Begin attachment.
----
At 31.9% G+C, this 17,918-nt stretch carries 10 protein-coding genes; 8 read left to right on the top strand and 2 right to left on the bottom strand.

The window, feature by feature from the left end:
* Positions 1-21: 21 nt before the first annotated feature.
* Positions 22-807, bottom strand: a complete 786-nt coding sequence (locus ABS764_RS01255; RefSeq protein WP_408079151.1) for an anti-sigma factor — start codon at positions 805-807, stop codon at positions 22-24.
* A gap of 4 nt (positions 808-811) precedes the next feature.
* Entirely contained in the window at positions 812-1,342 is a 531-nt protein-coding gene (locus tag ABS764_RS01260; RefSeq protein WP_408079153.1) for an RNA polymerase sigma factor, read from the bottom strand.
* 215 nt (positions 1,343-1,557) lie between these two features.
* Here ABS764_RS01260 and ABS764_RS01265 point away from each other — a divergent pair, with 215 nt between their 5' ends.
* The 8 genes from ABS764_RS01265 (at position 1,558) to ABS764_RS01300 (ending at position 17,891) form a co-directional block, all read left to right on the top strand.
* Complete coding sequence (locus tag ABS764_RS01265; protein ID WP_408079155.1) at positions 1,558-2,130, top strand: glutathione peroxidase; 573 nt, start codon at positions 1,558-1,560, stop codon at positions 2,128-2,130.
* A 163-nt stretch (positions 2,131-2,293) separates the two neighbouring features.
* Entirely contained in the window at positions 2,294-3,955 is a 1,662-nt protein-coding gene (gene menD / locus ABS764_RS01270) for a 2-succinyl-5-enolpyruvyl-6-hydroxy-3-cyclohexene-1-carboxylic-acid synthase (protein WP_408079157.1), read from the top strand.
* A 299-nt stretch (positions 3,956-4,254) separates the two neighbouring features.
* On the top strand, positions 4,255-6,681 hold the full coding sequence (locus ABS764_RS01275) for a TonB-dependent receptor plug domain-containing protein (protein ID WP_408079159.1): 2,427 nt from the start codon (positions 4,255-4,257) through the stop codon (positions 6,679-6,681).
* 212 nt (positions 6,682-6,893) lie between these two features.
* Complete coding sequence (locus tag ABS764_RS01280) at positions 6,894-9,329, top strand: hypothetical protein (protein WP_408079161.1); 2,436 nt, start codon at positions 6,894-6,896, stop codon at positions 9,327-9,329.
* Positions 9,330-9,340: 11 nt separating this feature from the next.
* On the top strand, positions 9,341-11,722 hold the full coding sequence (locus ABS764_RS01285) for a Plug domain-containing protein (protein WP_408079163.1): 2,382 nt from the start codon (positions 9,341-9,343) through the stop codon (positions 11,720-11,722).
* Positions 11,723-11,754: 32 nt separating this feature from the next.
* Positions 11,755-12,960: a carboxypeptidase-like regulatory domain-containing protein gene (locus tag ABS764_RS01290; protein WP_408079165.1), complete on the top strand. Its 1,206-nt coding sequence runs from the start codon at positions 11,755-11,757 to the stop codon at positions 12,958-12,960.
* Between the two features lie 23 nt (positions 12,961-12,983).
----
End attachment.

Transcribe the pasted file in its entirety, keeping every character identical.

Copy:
At 31.9% G+C, this 17,918-nt stretch carries 10 protein-coding genes; 8 read left to right on the top strand and 2 right to left on the bottom strand.

The window, feature by feature from the left end:
* Positions 1-21: 21 nt before the first annotated feature.
* Positions 22-807, bottom strand: a complete 786-nt coding sequence (locus ABS764_RS01255; RefSeq protein WP_408079151.1) for an anti-sigma factor — start codon at positions 805-807, stop codon at positions 22-24.
* A gap of 4 nt (positions 808-811) precedes the next feature.
* Entirely contained in the window at positions 812-1,342 is a 531-nt protein-coding gene (locus tag ABS764_RS01260; RefSeq protein WP_408079153.1) for an RNA polymerase sigma factor, read from the bottom strand.
* 215 nt (positions 1,343-1,557) lie between these two features.
* Here ABS764_RS01260 and ABS764_RS01265 point away from each other — a divergent pair, with 215 nt between their 5' ends.
* The 8 genes from ABS764_RS01265 (at position 1,558) to ABS764_RS01300 (ending at position 17,891) form a co-directional block, all read left to right on the top strand.
* Complete coding sequence (locus tag ABS764_RS01265; protein ID WP_408079155.1) at positions 1,558-2,130, top strand: glutathione peroxidase; 573 nt, start codon at positions 1,558-1,560, stop codon at positions 2,128-2,130.
* A 163-nt stretch (positions 2,131-2,293) separates the two neighbouring features.
* Entirely contained in the window at positions 2,294-3,955 is a 1,662-nt protein-coding gene (gene menD / locus ABS764_RS01270) for a 2-succinyl-5-enolpyruvyl-6-hydroxy-3-cyclohexene-1-carboxylic-acid synthase (protein WP_408079157.1), read from the top strand.
* A 299-nt stretch (positions 3,956-4,254) separates the two neighbouring features.
* On the top strand, positions 4,255-6,681 hold the full coding sequence (locus ABS764_RS01275) for a TonB-dependent receptor plug domain-containing protein (protein ID WP_408079159.1): 2,427 nt from the start codon (positions 4,255-4,257) through the stop codon (positions 6,679-6,681).
* 212 nt (positions 6,682-6,893) lie between these two features.
* Complete coding sequence (locus tag ABS764_RS01280) at positions 6,894-9,329, top strand: hypothetical protein (protein WP_408079161.1); 2,436 nt, start codon at positions 6,894-6,896, stop codon at positions 9,327-9,329.
* Positions 9,330-9,340: 11 nt separating this feature from the next.
* On the top strand, positions 9,341-11,722 hold the full coding sequence (locus ABS764_RS01285) for a Plug domain-containing protein (protein WP_408079163.1): 2,382 nt from the start codon (positions 9,341-9,343) through the stop codon (positions 11,720-11,722).
* Positions 11,723-11,754: 32 nt separating this feature from the next.
* Positions 11,755-12,960: a carboxypeptidase-like regulatory domain-containing protein gene (locus tag ABS764_RS01290; protein WP_408079165.1), complete on the top strand. Its 1,206-nt coding sequence runs from the start codon at positions 11,755-11,757 to the stop codon at positions 12,958-12,960.
* Between the two features lie 23 nt (positions 12,961-12,983).